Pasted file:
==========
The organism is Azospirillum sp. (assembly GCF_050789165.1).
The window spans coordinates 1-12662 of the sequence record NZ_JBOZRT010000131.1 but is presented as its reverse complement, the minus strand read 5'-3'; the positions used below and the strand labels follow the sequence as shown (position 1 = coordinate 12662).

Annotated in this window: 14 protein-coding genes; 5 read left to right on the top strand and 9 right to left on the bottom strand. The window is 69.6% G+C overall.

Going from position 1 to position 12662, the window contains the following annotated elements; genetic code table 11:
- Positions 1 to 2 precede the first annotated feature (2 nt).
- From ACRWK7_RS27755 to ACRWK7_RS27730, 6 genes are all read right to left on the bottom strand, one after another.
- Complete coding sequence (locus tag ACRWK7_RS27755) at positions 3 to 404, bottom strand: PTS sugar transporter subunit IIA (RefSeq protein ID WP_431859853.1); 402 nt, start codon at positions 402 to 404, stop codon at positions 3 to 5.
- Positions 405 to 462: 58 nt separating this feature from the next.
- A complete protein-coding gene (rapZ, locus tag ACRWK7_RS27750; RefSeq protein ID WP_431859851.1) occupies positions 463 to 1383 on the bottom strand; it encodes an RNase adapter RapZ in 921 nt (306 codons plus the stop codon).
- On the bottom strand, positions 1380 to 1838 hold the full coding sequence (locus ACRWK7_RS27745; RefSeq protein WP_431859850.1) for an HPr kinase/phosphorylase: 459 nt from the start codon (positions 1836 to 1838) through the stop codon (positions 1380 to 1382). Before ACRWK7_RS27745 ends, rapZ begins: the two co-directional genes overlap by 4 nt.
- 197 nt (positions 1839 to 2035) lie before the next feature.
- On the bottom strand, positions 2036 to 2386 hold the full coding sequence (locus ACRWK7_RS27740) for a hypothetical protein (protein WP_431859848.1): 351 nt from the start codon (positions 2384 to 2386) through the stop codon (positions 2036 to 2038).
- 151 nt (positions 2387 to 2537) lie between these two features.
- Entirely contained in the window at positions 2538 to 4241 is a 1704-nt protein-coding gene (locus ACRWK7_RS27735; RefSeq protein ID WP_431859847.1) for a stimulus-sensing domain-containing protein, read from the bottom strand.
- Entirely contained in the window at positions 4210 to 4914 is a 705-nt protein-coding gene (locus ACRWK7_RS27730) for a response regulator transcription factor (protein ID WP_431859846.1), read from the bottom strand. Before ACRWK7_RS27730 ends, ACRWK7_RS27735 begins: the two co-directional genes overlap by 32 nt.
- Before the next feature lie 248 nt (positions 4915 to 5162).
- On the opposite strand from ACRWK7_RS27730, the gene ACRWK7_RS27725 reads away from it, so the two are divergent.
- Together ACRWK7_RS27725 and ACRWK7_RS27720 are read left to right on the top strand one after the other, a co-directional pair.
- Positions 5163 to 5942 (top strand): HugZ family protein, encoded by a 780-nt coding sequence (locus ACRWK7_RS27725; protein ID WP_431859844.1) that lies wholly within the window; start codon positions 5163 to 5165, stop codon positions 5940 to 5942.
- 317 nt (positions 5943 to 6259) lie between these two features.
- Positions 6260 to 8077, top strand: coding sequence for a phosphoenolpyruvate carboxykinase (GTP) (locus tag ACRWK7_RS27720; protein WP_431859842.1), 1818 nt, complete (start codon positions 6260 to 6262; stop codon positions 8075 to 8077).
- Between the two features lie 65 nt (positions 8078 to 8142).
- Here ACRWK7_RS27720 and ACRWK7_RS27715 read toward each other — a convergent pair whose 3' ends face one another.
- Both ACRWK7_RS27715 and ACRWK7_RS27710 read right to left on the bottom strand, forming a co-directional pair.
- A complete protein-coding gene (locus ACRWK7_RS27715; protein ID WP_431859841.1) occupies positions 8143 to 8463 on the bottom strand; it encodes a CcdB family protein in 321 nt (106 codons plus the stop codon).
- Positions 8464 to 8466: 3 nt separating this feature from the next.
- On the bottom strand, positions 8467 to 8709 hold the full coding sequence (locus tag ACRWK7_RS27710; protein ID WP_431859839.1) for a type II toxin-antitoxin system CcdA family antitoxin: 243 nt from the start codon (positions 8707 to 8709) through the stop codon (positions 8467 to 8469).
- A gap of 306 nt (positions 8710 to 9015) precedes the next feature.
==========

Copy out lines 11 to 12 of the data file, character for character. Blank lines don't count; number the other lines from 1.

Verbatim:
- 197 nt (positions 1839 to 2035) lie before the next feature.
- On the bottom strand, positions 2036 to 2386 hold the full coding sequence (locus ACRWK7_RS27740) for a hypothetical protein (protein WP_431859848.1): 351 nt from the start codon (positions 2384 to 2386) through the stop codon (positions 2036 to 2038).